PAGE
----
The Electoral Commission said this morning that while it had received an application to register “Lovin Malta” as a political party, it has not approved it yet.

"The Commission shall be examining the documentation it has received to verify their conformity with the legal provisions of the Financing of Political Parties Act (Cap. 544) before it arrives at a decision. This is the procedure used to vet each such application received.

Meanwhile, Times of Malta reported earlier today that Lovin Malta will not be running for election, but what started as an April Fool’s joke could still become something far more significant.

When the news and entertainment website announced on Saturday their intention to contest the next general election, unveiling a manifesto of 52 serious (if somewhat idealistic) proposals, the public reacted with well-justified scepticism, but also a fair degree of excitement.

Among its major platforms, the nascent party – which was registered with the Electoral Commission as part of the prank – aimed to legalise marijuana, create an online database of every single government transaction, and increase ODZ land through the re-greening of built areas.

Thousands shared the manifesto before and after the prank was revealed, pledging their votes to ‘Partit Lovin Malta’, while dozens wrote in with their own proposals, and similar numbers put themselves forward as candidates.

The message from many was: if this isn’t real, then it should be.

“We showed how easy it is to capture the public’s imagination if you do things with a bit of creativity and substance,” Lovin Malta founder and CEO Christian Peregin told the Times of Malta. “Within half a day, we made a big enough impact for people to think this was actually real. These ideas are out there, and I think all political parties will take on some of them.”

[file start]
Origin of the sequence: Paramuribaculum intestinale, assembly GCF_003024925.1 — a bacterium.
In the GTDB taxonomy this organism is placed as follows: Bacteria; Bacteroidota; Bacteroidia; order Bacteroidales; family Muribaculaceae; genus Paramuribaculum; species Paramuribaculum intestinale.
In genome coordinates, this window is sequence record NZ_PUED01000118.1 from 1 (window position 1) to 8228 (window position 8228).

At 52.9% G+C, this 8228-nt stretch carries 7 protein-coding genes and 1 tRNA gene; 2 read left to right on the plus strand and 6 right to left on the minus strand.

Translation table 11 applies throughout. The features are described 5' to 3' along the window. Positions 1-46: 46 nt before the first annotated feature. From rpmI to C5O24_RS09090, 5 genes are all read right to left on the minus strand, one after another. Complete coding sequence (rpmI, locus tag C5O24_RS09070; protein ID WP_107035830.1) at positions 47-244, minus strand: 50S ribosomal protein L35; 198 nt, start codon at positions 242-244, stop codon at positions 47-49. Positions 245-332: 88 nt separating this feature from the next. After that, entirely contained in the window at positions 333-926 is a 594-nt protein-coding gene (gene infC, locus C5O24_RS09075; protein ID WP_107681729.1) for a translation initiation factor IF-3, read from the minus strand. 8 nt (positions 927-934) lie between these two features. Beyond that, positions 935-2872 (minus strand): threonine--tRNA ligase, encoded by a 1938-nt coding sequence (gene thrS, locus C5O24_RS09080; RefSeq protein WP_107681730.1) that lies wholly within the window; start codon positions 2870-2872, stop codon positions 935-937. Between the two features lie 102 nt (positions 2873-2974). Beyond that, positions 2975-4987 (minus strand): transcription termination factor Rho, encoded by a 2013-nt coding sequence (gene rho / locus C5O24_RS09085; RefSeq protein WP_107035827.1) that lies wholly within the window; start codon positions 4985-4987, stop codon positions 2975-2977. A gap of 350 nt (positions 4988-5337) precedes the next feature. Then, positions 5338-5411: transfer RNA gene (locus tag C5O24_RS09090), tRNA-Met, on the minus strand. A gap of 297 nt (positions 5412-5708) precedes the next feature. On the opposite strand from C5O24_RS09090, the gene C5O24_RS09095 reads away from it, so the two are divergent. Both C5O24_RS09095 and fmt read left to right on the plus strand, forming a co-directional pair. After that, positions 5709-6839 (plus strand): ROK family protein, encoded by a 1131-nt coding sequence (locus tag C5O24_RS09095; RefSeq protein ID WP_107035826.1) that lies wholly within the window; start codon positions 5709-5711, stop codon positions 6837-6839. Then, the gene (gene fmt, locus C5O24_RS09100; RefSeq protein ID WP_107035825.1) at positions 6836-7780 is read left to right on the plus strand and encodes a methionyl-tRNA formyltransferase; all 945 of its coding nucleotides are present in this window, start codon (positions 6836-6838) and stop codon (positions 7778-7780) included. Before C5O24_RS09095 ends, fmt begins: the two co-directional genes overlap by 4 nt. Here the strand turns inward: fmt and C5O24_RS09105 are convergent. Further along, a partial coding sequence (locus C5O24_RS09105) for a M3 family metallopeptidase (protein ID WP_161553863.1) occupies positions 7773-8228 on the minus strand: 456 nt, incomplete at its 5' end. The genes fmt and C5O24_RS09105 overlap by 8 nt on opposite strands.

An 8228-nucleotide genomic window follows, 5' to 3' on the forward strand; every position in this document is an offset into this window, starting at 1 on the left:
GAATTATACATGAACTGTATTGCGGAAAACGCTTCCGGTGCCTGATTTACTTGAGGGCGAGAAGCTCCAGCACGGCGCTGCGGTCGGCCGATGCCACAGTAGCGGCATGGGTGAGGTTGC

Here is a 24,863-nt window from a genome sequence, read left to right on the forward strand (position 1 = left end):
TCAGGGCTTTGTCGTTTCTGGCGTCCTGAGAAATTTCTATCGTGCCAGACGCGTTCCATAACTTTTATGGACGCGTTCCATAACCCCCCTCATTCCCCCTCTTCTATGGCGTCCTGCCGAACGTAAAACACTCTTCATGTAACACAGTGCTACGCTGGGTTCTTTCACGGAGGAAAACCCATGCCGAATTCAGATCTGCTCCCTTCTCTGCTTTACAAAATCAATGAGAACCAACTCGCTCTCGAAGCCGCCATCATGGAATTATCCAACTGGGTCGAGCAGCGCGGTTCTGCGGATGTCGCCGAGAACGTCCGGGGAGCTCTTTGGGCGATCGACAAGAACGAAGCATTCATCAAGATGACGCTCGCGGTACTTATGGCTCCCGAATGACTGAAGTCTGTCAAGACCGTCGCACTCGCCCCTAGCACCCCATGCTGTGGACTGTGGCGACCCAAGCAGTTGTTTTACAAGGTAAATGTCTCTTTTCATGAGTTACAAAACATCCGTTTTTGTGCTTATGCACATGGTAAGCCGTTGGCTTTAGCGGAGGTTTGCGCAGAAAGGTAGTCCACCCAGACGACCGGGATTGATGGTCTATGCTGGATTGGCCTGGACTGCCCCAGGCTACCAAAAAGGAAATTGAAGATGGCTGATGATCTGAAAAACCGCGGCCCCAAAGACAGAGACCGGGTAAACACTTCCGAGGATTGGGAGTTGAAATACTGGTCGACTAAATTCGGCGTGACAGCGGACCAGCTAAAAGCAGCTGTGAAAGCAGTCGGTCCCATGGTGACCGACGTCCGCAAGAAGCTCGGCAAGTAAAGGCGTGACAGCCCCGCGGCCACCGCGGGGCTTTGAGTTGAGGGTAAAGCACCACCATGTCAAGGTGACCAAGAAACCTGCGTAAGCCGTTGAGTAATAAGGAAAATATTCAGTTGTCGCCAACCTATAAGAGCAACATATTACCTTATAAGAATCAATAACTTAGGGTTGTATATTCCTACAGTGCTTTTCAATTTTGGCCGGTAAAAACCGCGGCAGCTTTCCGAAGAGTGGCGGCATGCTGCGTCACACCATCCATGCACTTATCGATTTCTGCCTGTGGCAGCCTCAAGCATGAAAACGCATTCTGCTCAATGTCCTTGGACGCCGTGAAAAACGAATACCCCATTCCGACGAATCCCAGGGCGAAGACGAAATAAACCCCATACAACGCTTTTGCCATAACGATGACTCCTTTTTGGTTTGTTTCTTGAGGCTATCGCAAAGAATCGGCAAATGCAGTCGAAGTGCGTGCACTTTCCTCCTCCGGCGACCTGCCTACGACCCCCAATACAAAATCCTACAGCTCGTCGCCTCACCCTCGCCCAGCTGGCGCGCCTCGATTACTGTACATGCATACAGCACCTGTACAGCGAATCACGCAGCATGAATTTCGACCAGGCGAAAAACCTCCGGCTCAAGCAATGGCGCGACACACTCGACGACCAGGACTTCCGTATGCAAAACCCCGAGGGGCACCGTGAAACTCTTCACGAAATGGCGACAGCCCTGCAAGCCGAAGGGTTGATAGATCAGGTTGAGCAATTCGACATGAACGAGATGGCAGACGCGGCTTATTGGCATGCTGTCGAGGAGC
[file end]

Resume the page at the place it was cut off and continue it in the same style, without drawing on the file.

The notion is not far-fetched. As the manifesto was announced, Opposition leader Simon Busuttil tweeted: “Some great ideas from this new political party. As a party that’s been lovin Malta we’ll surely take them up.”

Former Green Party chairman Michael Briguglio said the stunt was a reminder of “opportunities for parties to take up” but also of “the current checkmate, malaise, bubbles and echo-chambers”.

Meanwhile, a proposal to eliminate ‘language discrimination’ prompted a serious online discussion among experts.

Mr Peregin insisted the stunt was “completely intended as a prank”, dismissing any suggestion that it was a dry run for the start of a real political movement. But neither will the momentum generated fade into nothing. Lovin Malta is now hoping to run a crowdfunding campaign to erect billboards showcasing their most popular proposals – as voted for by the public – potentially establishing itself as a new voice in political discourse.

“It’s only as much a joke as people want it to be,” Mr Peregin said. “We won’t be contesting elections, but I think we can bring about interesting discussions and change in different ways. People like the proposals, so why not make sure they’re taken seriously by politicians?”

While admitting that the process of drawing up the manifesto, which took just a few hours, was made easier by the knowledge that the ‘party’ would never have to follow through, Mr Peregin reiterated that there was nothing jokey about the proposals themselves.

From issues like marijuana and reproductive rights that mainstream parties have shied away from, to innovative ideas like restructuring democracy for the digital age, he said the stunt had demonstrated that it was “surprisingly easy” to make an impact by “looking at the world around us and asking what we could change”.

Serious political forces, like the Pirate Party in Iceland, have arisen from crowdsourced online initiatives before.

Whether an elaborate prank could open the door for a similar movement to grow in Malta remains to be seen.

Highlights from Lovin Malta’s ‘electoral manifesto’

• Increase ODZ land through regreening
• Introduce online voting and put all government transactions online
• Legalise marijuana and invest tax money in education and mental health
• Encourage national clean-up activities
• Reduce the number of MPs and increase their resources.
• Offer subsidies on e-bikes and invest in infrastructure
• Turn Gozo into an incubator for eco-startups
• Protect citizens’ right to speak either official language
• Reduce the working week to 35 hours and increase minimum wage.

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